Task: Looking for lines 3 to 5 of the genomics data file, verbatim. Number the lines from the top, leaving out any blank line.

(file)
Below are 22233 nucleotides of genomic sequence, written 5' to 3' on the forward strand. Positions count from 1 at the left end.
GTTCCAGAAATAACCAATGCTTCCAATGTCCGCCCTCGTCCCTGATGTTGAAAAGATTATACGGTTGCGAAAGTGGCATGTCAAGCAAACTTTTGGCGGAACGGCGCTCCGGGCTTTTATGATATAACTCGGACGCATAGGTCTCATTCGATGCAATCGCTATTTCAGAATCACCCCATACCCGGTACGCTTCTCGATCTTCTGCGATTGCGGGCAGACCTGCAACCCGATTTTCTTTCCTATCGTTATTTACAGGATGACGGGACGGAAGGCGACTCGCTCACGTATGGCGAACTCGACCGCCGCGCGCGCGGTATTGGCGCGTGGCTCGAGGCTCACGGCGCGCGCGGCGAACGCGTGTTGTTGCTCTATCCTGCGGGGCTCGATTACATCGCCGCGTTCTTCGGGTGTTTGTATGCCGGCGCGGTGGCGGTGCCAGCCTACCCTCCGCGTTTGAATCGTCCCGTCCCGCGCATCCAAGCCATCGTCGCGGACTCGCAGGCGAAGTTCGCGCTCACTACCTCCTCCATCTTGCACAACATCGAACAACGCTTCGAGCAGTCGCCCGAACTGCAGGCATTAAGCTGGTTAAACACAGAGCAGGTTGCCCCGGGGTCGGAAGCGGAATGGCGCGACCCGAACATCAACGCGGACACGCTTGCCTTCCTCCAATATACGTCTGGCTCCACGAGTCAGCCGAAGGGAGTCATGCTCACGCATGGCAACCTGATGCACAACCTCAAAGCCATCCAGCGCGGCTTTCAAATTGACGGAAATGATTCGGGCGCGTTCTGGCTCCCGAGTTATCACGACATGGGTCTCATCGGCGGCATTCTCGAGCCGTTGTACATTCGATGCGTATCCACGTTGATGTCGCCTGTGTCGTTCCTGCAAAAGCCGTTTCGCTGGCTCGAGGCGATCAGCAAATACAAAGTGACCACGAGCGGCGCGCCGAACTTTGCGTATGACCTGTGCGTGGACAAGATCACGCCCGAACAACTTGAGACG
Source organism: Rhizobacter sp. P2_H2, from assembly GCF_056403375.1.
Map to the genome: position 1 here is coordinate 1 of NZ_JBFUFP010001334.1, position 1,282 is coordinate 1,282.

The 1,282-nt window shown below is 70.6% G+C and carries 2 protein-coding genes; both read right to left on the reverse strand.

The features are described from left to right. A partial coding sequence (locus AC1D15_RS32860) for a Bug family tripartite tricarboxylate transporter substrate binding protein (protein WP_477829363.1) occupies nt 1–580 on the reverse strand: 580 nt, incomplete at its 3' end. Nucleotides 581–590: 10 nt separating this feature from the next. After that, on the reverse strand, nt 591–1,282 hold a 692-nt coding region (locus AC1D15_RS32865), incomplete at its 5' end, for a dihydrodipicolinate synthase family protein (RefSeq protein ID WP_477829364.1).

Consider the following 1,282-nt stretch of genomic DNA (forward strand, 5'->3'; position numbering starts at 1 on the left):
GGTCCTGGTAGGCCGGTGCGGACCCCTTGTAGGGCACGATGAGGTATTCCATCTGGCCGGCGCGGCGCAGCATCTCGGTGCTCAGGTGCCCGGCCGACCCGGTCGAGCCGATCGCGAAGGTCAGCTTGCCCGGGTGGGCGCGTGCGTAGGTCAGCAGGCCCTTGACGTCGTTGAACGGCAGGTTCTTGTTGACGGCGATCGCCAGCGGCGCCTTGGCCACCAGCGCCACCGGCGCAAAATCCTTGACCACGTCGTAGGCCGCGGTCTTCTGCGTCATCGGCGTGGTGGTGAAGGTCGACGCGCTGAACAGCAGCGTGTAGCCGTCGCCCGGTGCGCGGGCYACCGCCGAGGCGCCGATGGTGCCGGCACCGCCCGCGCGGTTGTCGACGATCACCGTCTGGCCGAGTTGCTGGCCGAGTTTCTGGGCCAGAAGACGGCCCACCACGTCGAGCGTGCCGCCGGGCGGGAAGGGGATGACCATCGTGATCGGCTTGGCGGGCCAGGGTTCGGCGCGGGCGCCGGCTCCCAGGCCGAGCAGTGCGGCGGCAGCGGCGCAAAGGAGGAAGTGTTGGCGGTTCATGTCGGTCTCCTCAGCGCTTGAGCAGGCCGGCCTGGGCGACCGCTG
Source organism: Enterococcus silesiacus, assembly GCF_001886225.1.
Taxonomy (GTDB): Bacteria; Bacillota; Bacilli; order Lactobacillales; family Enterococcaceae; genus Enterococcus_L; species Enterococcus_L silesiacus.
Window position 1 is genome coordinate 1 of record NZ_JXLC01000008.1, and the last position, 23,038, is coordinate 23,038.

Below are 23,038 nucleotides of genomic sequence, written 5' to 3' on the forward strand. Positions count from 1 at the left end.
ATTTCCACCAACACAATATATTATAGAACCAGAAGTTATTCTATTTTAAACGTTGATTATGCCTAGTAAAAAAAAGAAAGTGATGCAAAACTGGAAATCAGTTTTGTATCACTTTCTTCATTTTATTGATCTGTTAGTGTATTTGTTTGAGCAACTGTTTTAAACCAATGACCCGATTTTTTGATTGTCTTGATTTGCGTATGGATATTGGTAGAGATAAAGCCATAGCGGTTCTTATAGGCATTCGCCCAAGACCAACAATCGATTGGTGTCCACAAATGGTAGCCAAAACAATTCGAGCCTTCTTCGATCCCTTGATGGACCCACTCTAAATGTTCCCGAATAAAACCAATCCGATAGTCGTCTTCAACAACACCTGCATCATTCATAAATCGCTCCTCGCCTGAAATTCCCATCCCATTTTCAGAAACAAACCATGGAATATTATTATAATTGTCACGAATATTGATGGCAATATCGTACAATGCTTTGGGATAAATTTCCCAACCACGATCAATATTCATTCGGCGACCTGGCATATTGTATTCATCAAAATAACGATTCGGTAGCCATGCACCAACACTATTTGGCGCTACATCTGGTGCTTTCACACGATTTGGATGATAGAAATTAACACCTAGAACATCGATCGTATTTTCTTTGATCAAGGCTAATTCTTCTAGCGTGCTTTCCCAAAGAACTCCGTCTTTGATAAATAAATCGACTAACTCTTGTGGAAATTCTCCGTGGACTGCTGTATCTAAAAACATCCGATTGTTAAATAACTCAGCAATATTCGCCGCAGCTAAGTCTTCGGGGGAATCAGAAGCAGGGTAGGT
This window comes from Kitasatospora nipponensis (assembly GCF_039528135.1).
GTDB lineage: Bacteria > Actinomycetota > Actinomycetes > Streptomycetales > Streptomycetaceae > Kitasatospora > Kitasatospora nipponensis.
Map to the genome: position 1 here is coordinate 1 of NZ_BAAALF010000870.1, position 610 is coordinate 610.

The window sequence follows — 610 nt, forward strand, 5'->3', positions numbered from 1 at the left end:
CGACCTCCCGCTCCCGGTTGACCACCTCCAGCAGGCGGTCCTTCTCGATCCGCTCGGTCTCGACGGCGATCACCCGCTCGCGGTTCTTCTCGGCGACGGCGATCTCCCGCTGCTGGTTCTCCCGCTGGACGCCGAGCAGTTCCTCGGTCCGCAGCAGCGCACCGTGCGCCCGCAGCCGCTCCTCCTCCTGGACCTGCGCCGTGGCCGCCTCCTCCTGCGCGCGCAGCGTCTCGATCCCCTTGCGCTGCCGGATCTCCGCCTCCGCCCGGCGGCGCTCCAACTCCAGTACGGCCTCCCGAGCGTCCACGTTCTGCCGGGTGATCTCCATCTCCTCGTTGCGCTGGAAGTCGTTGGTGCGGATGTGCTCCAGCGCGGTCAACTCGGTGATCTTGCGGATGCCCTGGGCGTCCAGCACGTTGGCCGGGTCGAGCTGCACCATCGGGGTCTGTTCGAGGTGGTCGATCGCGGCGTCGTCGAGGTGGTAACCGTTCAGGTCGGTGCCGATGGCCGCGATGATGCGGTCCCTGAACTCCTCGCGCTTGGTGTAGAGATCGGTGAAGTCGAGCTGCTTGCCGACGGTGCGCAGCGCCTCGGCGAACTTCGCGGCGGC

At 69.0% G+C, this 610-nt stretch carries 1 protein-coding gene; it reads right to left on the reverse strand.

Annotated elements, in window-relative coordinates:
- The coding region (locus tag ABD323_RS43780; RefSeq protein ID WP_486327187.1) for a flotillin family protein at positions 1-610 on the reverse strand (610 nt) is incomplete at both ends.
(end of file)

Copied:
Source organism: Rhizobacter sp. P2_H2, from assembly GCF_056403375.1.
Map to the genome: position 1 here is coordinate 1 of NZ_JBFUFP010001334.1, position 1,282 is coordinate 1,282.

The 1,282-nt window shown below is 70.6% G+C and carries 2 protein-coding genes; both read right to left on the reverse strand.